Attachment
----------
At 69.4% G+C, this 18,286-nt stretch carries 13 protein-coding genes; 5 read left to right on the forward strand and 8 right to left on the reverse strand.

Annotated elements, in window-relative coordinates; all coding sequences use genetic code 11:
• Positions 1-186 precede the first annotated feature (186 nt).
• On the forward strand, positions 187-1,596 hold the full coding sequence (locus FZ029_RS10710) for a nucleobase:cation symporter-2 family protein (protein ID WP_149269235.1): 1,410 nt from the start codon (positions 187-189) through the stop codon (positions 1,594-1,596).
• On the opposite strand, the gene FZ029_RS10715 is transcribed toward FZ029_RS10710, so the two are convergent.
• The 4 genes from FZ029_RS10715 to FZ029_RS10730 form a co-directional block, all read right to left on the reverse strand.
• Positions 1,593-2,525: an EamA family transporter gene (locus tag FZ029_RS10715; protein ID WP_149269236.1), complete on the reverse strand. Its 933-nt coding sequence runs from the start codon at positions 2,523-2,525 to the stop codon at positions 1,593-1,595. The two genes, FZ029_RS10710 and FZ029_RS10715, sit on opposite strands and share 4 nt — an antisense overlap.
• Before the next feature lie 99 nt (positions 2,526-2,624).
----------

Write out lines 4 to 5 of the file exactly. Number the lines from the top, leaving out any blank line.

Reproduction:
• On the forward strand, positions 187-1,596 hold the full coding sequence (locus FZ029_RS10710) for a nucleobase:cation symporter-2 family protein (protein ID WP_149269235.1): 1,410 nt from the start codon (positions 187-189) through the stop codon (positions 1,594-1,596).
• On the opposite strand, the gene FZ029_RS10715 is transcribed toward FZ029_RS10710, so the two are convergent.